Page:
Hidden camera study finds 19 wildcats across Scotland
Scientists hunting for Scotland's notoriously elusive wildcat say they have found at least 19 of the animals.
They were discovered by studying more than 200,000 images from camera traps.
Scottish Wildcat Action set up 347 of the cameras in five areas in the Highlands, Aberdeenshire, Moray and the Angus Glens, to record data over a 60-day period.
More than a third of the cameras captured images of cats, most of which turned out to be feral cats or hybrids.
The SWA set up cameras in wildcat priority areas and surveyed 620 square miles in Angus Glens, Strathbogie in Aberdeenshire, Strathpeffer Easter Ross, Strathavon Moray and northern Strathspey.
In the coming weeks, the group said they would begin a new phase of the project to trap, neuter and vaccinate feral cats, which they said posed a threat to wildcats through hybridisation and disease.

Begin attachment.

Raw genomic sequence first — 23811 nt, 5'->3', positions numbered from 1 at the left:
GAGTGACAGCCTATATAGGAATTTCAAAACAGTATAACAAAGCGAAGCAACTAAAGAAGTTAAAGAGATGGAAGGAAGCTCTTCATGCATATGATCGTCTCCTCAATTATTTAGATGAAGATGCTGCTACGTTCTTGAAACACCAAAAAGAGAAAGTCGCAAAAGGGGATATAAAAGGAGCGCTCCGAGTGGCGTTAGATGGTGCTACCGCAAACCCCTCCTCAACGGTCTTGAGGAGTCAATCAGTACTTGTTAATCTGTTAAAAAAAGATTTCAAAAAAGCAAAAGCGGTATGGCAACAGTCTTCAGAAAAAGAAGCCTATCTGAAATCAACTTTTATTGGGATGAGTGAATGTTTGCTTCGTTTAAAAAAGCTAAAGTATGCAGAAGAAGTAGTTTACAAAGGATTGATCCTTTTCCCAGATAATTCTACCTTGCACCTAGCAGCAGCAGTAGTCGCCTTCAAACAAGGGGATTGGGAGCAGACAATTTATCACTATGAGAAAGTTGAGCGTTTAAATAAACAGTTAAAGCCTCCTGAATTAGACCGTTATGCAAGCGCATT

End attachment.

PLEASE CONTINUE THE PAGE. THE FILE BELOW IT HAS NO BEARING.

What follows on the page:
Roo Campbell, SWA project manager, said: "We are delighted with the results. Though they are preliminary, and further investigation is needed to establish the true numbers present in each of our five priority areas, SWA has established that there are Scottish wildcats out there.
"We have detected at least 19 so far but there are bound to be more as we are still investigating the data from the camera traps. That is surely good news."
The survey also detected more than 20 other species, including a raccoon which is not native to Scotland.
The most common species found were roe deer (63% of trail cameras) followed by pine marten (60%) and badgers (45%), with the latter two frequently stealing the bait intended for attracting cats to the cameras.